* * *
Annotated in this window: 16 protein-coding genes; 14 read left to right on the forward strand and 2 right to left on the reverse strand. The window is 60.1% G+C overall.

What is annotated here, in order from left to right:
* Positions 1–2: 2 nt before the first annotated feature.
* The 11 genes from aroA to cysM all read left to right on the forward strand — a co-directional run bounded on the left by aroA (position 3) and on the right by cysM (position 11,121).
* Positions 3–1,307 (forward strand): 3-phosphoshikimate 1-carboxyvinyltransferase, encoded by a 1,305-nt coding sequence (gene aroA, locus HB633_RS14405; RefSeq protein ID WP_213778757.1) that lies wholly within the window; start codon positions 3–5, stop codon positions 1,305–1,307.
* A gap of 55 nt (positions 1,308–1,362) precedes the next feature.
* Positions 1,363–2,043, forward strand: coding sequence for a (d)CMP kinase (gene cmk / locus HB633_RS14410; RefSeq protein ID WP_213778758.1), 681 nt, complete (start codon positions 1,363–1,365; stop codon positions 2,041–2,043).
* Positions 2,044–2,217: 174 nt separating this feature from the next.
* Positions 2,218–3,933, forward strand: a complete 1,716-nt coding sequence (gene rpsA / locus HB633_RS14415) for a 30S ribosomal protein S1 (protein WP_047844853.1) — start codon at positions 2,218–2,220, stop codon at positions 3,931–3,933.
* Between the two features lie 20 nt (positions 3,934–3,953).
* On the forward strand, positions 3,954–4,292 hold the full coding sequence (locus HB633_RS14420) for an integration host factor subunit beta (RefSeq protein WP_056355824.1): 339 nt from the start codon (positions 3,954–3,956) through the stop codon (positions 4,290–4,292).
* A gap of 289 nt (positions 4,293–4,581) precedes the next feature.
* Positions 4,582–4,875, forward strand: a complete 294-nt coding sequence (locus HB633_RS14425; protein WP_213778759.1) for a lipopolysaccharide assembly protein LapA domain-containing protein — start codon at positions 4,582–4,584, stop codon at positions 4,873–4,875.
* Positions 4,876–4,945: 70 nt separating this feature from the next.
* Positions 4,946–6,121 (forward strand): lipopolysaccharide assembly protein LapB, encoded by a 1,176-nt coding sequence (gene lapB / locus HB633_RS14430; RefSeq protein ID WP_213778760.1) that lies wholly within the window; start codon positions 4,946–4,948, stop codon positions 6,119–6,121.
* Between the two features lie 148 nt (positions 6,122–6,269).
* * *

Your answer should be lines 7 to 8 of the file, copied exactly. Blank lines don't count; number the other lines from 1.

* Positions 1,363–2,043, forward strand: coding sequence for a (d)CMP kinase (gene cmk / locus HB633_RS14410; RefSeq protein ID WP_213778758.1), 681 nt, complete (start codon positions 1,363–1,365; stop codon positions 2,041–2,043).
* Positions 2,044–2,217: 174 nt separating this feature from the next.